The first thing to be done is to prepare the food for the cows. This food is mixed with water to the consistancy of oatmeal, and given to the cows to eat. Gumaro is very proud that his cows are well trained. Each cow knows the location of where it should go to be milked. The cows all go to their place, and wait there patiently. Gumaro ties each cow in its place and feeds them their food. Then, the hind legs are tied and tail too, so that the cow will not move or hit Gumaro with the tail during milking.

One by one each cow is milked. First a calf from the cow to be milked is released from the calf corral and allowed to suckle at its mother for a short while. This stimulates milk flow. The calf is then tied to the fence near its mother, and the milking begins. It seemed to me that each cow delivered about 2–3 gallons of milk. I tasted the cream at the top of the milk and it was very sweet.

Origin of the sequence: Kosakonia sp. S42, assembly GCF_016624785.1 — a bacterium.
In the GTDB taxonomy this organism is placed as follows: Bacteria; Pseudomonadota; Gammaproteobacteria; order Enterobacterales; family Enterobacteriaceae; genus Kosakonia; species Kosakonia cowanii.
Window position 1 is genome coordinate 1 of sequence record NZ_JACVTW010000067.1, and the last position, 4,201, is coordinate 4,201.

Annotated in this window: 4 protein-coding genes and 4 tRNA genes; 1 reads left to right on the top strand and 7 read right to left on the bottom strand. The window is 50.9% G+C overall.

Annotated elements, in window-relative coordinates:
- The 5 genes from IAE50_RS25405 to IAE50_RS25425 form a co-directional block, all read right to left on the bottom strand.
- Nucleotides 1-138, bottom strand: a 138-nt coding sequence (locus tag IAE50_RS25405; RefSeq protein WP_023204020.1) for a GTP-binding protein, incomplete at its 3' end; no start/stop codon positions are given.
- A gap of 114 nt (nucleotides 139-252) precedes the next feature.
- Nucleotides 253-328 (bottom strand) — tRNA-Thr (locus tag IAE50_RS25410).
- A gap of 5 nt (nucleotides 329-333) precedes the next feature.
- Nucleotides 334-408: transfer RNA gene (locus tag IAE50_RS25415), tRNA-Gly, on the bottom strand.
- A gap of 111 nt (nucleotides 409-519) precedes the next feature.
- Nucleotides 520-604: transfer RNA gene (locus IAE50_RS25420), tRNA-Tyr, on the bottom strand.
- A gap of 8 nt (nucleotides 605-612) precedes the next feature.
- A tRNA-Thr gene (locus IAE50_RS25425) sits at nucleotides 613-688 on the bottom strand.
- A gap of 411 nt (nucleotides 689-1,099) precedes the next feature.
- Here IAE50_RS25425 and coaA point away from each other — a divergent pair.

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10AM - Driving back to the rancho.
After the alfalfa was unloaded from the truck that I was driving, I left Rancho Limonada and drove by myself to Rancho Boca del Salado. As I drove back, I felt like a real ranch hand.

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Ranchero Jorge with his truck.



Family at Rancho Limonada.
Mr. Mavica thought that you might be interested in some of the family who live at Rancho Limonada. Father Juan Manuel is at work with his truck business. However, wife Mabel and the four children are home.

In the pic on the left, Manuel Gumaro who is named after his grandfather seems to love cows as much as his grandfather Gumaro. In the middle pic, daughter Manuela is a wonderful mamacita to her three month old brother Angel Alberto. In the right pic, Manuela is with her Mother Mabel in the kitchen. This kitchen is in a palm roofed ramada, typical of rancho buildings. When hurricanes come thru here which happens every few years, these ramadas are easily rebuilt.